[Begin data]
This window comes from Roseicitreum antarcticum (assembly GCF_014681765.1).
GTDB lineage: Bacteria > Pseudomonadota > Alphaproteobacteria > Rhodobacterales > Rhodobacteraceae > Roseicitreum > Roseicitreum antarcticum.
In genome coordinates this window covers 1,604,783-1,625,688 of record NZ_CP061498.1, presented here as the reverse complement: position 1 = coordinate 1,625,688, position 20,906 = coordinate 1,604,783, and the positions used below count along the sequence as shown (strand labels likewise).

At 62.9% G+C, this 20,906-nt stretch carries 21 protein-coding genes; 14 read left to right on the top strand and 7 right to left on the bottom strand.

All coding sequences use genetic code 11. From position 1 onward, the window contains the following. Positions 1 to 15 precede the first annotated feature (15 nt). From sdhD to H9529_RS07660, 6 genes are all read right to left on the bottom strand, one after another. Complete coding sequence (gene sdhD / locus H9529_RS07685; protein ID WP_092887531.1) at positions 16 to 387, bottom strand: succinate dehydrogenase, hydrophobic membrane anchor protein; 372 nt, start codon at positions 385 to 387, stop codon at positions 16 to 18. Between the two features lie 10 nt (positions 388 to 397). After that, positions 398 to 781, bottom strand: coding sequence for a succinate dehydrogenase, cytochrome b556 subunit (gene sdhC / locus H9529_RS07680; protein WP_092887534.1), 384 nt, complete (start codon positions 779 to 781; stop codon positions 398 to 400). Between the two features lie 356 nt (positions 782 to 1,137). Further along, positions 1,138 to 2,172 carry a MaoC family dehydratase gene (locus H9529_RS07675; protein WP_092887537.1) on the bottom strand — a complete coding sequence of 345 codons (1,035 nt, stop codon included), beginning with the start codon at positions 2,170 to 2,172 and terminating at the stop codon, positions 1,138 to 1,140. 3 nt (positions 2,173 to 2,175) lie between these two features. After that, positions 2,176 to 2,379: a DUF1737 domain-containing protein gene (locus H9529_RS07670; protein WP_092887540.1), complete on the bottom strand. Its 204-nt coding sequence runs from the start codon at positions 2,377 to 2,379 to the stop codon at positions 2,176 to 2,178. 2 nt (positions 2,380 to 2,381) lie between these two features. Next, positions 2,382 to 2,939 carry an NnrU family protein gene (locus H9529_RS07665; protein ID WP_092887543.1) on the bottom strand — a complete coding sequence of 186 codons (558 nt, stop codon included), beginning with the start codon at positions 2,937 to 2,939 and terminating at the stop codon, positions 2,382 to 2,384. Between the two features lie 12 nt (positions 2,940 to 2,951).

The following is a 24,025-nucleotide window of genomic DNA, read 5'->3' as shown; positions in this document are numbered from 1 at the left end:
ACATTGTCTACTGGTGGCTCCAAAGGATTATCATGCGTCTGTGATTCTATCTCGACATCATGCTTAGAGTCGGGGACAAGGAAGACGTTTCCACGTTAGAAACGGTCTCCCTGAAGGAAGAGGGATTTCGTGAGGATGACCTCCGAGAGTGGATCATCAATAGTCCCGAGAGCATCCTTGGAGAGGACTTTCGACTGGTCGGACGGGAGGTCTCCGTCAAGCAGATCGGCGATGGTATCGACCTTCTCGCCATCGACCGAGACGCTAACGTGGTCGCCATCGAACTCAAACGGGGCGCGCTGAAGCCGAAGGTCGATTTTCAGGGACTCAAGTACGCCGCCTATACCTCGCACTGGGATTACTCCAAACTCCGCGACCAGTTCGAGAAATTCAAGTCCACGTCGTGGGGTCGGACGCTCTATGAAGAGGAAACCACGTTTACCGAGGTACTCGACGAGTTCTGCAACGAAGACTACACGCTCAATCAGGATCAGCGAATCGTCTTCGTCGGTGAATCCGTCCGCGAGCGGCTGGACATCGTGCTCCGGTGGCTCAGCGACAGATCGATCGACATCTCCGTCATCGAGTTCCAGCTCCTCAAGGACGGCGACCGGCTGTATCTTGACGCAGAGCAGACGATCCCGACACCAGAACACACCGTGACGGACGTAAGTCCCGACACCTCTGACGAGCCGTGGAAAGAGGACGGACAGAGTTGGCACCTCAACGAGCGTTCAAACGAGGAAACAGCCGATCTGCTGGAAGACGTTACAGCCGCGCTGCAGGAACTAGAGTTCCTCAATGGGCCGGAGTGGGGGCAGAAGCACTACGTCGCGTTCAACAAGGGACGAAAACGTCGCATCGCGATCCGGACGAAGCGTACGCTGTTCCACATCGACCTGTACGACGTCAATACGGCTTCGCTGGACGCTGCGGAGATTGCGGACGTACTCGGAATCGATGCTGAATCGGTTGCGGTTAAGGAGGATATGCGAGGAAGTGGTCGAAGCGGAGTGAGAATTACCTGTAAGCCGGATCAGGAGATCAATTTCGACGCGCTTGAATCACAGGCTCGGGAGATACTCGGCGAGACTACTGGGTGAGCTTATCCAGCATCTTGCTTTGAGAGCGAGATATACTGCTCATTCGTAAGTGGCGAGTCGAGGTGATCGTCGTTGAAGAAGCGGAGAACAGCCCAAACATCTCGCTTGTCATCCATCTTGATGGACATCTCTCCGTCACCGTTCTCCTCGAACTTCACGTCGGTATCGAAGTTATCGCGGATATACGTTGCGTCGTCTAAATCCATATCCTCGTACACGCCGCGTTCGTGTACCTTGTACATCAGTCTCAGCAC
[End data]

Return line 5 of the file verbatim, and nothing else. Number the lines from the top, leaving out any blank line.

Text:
All coding sequences use genetic code 11. From position 1 onward, the window contains the following. Positions 1 to 15 precede the first annotated feature (15 nt). From sdhD to H9529_RS07660, 6 genes are all read right to left on the bottom strand, one after another. Complete coding sequence (gene sdhD / locus H9529_RS07685; protein ID WP_092887531.1) at positions 16 to 387, bottom strand: succinate dehydrogenase, hydrophobic membrane anchor protein; 372 nt, start codon at positions 385 to 387, stop codon at positions 16 to 18. Between the two features lie 10 nt (positions 388 to 397). After that, positions 398 to 781, bottom strand: coding sequence for a succinate dehydrogenase, cytochrome b556 subunit (gene sdhC / locus H9529_RS07680; protein WP_092887534.1), 384 nt, complete (start codon positions 779 to 781; stop codon positions 398 to 400). Between the two features lie 356 nt (positions 782 to 1,137). Further along, positions 1,138 to 2,172 carry a MaoC family dehydratase gene (locus H9529_RS07675; protein WP_092887537.1) on the bottom strand — a complete coding sequence of 345 codons (1,035 nt, stop codon included), beginning with the start codon at positions 2,170 to 2,172 and terminating at the stop codon, positions 1,138 to 1,140. 3 nt (positions 2,173 to 2,175) lie between these two features. After that, positions 2,176 to 2,379: a DUF1737 domain-containing protein gene (locus H9529_RS07670; protein WP_092887540.1), complete on the bottom strand. Its 204-nt coding sequence runs from the start codon at positions 2,377 to 2,379 to the stop codon at positions 2,176 to 2,178. 2 nt (positions 2,380 to 2,381) lie between these two features. Next, positions 2,382 to 2,939 carry an NnrU family protein gene (locus H9529_RS07665; protein ID WP_092887543.1) on the bottom strand — a complete coding sequence of 186 codons (558 nt, stop codon included), beginning with the start codon at positions 2,937 to 2,939 and terminating at the stop codon, positions 2,382 to 2,384. Between the two features lie 12 nt (positions 2,940 to 2,951).